Low serum phosphatidylcholine alpha-linolenic acid levels is associated with worse prognosis in patients with heart failure (HF), according to findings published in the Journal of the American College of Cardiology.
Ambulatory patients with HF of various etiologies (N=905) who had serum samples stored were evaluated for a median follow-up period of 2.4 years. Patients had follow-up visits every 6 months. The study population was a mean [SD] age of 67  years; 31.7% of participants were women. The primary outcome was a composite of all-cause mortality or first HF hospitalization.
Patients were categorized into quartiles based on serum phosphatidylcholine alpha-linolenic acid levels:
- Quartile 1: <0.081%; n=226
- Quartile 2: 0.081%-0.105%; n=227
- Quartile 3: 0.106%-0.138%; n=226
- Quartile 4: ³0.139%; n=226
Stratified by quartile, the patient groups differed significantly by age (P =.003), estimated glomerular filtration rate (P =.029), eicosapentaenoic acid (EPA) in serum phosphatidylcholine (P <.001), and docosahexaenoic acid (DHA) plus EPA in serum phosphatidylcholine (P =.009).
After a follow-up period of 2.4 (range, 0.02-3) years, 140 all-cause deaths were documented, along with 85 cardiovascular deaths, 141 first HF hospitalizations.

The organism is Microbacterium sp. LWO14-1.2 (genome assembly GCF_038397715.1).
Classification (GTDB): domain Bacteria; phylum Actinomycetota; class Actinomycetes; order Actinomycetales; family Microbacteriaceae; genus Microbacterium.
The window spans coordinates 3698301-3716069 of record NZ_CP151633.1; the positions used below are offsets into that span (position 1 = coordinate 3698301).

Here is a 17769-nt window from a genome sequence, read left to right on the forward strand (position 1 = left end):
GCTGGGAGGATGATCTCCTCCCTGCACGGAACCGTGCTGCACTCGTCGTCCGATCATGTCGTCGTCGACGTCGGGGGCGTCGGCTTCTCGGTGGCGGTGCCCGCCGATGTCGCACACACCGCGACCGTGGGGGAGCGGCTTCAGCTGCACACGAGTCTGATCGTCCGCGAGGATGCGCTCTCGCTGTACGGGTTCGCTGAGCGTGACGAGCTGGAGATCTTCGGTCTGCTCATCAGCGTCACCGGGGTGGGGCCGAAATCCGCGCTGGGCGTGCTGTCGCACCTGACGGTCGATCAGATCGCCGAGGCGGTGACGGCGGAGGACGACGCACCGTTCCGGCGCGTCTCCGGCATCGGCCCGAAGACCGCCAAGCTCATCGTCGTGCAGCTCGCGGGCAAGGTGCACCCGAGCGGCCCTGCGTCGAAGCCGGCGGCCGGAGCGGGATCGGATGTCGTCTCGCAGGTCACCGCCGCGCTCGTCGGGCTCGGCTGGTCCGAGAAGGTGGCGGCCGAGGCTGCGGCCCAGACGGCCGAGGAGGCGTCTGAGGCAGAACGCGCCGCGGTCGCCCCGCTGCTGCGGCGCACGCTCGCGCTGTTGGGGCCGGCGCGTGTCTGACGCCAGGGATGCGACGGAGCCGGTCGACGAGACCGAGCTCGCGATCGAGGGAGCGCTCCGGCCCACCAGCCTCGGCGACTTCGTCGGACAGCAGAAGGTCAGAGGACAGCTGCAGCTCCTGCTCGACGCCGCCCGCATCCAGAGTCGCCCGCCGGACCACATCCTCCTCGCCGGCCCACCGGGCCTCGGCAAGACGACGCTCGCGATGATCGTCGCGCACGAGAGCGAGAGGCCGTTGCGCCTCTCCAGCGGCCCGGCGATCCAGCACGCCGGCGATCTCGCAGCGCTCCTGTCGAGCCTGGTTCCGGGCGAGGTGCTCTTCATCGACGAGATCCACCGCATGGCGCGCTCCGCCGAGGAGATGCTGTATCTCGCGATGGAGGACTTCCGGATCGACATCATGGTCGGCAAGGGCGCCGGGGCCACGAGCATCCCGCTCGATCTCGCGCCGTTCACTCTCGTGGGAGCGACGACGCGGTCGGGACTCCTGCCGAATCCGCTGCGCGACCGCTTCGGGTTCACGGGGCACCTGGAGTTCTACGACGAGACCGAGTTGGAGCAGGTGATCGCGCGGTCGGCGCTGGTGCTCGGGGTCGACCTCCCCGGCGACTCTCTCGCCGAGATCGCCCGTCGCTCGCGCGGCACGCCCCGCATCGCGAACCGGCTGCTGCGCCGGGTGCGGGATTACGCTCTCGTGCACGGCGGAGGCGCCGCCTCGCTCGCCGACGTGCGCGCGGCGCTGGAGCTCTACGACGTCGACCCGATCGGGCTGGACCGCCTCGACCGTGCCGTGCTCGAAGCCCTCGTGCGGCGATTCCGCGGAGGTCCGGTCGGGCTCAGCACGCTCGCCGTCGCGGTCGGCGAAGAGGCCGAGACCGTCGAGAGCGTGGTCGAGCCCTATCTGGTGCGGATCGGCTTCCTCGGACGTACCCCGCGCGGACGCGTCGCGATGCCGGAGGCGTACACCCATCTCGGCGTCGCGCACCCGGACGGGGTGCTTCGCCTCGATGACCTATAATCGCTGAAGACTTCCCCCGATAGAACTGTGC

The multivariate analysis revealed that patients categorized in quartiles 2, 3, and 4 have a 39% reduced risk of experiencing the primary outcomes (hazard ratio [HR], 0.61; 95% CI, 0.46-0.81; P =.001) compared to patients categorized in quartile 1. Stratified by individual endpoints, patients in quartiles 2 through 4 also experienced a decreased risk for all-cause mortality (HR, 0.58; 95% CI, 0.41-0.82; P =.002), cardiovascular death (HR, 0.51; 95% CI, 0.32-0.80; P =.004), first HF hospitalization (HR, 0.58; 95% CI, 0.40-0.84; P =.003), and cardiovascular death plus HF hospitalization (HR, 0.58; 95% CI, 0.42-0.79; P =.001) compared with patients in quartile 1.
Study authors found that EPA, DHA, and EPA plus DHA levels in serum phosphatidylcholine were not significantly different between patients in quartile 1 vs 2 through 4.
Study limitations include unknown causes of low serum phosphatidylcholine alpha-linolenic acid levels, limited extrapolation to patients with HF outside of the study demographics, and unknown dietary data from patients.
These data indicated that patients with HF who had the low phosphatidylcholine alpha-linolenic acid levels were associated with poorer outcomes, including mortality, compared with their counterparts. These findings may suggest that patients with low alpha-linolenic acid levels could benefit from an alpha-linolenic acid-improving dietary intervention.
“[E]levated ALA [alpha-linolenic acid] levels in serum phospholipids, which mirror dietary intake, were related to a lower risk of incident adverse clinical outcomes during a mid-term follow-up in patients with HF,” the study authors concluded.
Disclosure: Multiple authors declared affiliations with industry. Please refer to the original article for a full list of disclosures.
Lázaro I, Lupón J, Cediel G, et al. Relationship of circulating vegetable omega-3 to prognosis in patients with heart failure. J Am Coll Cardiol. 2022;80(18):1751-1758. doi:10.1016/j.jacc.2022.08.771